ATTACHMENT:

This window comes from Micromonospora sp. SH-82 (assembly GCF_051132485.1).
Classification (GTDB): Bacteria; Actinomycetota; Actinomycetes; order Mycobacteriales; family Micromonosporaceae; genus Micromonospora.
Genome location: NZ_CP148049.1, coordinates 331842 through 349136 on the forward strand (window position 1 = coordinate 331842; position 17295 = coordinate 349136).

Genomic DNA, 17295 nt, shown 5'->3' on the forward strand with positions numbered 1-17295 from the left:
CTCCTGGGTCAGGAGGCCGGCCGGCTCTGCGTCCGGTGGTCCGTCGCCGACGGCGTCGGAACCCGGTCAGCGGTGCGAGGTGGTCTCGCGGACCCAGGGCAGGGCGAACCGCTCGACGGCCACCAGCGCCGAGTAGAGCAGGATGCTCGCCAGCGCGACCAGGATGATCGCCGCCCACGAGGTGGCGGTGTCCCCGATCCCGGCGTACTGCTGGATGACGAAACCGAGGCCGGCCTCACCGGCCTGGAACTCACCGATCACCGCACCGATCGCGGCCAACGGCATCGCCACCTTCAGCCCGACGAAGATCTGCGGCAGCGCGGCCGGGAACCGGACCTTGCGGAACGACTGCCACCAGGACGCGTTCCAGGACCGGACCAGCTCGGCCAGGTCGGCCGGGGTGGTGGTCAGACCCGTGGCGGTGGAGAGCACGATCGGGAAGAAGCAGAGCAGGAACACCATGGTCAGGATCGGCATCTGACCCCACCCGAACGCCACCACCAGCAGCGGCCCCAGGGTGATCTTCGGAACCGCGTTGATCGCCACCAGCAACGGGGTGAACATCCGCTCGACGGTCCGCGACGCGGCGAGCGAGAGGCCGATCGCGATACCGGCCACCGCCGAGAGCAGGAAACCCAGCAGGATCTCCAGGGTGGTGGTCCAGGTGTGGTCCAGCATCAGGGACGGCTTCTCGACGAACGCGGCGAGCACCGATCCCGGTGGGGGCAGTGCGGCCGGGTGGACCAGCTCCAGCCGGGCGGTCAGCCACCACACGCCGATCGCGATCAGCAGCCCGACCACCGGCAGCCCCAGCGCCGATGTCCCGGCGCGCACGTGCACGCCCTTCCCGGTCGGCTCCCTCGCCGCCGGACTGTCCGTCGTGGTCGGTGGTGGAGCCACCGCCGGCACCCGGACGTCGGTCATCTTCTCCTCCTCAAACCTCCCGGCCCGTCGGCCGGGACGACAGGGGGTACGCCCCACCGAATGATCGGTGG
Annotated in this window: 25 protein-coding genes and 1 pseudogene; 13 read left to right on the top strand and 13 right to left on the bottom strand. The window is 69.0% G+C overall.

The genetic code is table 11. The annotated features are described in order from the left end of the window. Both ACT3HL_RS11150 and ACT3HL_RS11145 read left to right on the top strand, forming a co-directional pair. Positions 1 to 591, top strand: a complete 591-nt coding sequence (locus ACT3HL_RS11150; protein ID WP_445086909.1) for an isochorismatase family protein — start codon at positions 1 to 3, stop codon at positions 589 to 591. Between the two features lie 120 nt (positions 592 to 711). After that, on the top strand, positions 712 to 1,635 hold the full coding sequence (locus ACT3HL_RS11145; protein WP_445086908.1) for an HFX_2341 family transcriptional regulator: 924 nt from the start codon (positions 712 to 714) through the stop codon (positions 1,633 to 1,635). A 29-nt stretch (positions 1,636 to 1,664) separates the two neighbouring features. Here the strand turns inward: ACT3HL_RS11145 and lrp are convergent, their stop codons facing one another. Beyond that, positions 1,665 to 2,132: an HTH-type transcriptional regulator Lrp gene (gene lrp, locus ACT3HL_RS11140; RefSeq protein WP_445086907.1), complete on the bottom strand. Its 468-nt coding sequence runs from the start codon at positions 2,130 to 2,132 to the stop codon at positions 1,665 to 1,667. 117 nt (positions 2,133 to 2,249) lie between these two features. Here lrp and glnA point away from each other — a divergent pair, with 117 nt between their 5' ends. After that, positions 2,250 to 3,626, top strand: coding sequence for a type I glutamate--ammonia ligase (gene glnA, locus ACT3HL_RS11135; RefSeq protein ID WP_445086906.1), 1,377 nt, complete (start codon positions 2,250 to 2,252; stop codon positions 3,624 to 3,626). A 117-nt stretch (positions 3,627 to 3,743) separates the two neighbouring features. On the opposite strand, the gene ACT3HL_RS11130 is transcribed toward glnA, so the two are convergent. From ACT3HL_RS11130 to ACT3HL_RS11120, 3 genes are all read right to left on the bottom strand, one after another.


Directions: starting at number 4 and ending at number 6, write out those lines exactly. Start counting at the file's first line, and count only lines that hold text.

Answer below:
Genomic DNA, 17295 nt, shown 5'->3' on the forward strand with positions numbered 1-17295 from the left:
CTCCTGGGTCAGGAGGCCGGCCGGCTCTGCGTCCGGTGGTCCGTCGCCGACGGCGTCGGAACCCGGTCAGCGGTGCGAGGTGGTCTCGCGGACCCAGGGCAGGGCGAACCGCTCGACGGCCACCAGCGCCGAGTAGAGCAGGATGCTCGCCAGCGCGACCAGGATGATCGCCGCCCACGAGGTGGCGGTGTCCCCGATCCCGGCGTACTGCTGGATGACGAAACCGAGGCCGGCCTCACCGGCCTGGAACTCACCGATCACCGCACCGATCGCGGCCAACGGCATCGCCACCTTCAGCCCGACGAAGATCTGCGGCAGCGCGGCCGGGAACCGGACCTTGCGGAACGACTGCCACCAGGACGCGTTCCAGGACCGGACCAGCTCGGCCAGGTCGGCCGGGGTGGTGGTCAGACCCGTGGCGGTGGAGAGCACGATCGGGAAGAAGCAGAGCAGGAACACCATGGTCAGGATCGGCATCTGACCCCACCCGAACGCCACCACCAGCAGCGGCCCCAGGGTGATCTTCGGAACCGCGTTGATCGCCACCAGCAACGGGGTGAACATCCGCTCGACGGTCCGCGACGCGGCGAGCGAGAGGCCGATCGCGATACCGGCCACCGCCGAGAGCAGGAAACCCAGCAGGATCTCCAGGGTGGTGGTCCAGGTGTGGTCCAGCATCAGGGACGGCTTCTCGACGAACGCGGCGAGCACCGATCCCGGTGGGGGCAGTGCGGCCGGGTGGACCAGCTCCAGCCGGGCGGTCAGCCACCACACGCCGATCGCGATCAGCAGCCCGACCACCGGCAGCCCCAGCGCCGATGTCCCGGCGCGCACGTGCACGCCCTTCCCGGTCGGCTCCCTCGCCGCCGGACTGTCCGTCGTGGTCGGTGGTGGAGCCACCGCCGGCACCCGGACGTCGGTCATCTTCTCCTCCTCAAACCTCCCGGCCCGTCGGCCGGGACGACAGGGGGTACGCCCCACCGAATGATCGGTGG
Annotated in this window: 25 protein-coding genes and 1 pseudogene; 13 read left to right on the top strand and 13 right to left on the bottom strand. The window is 69.0% G+C overall.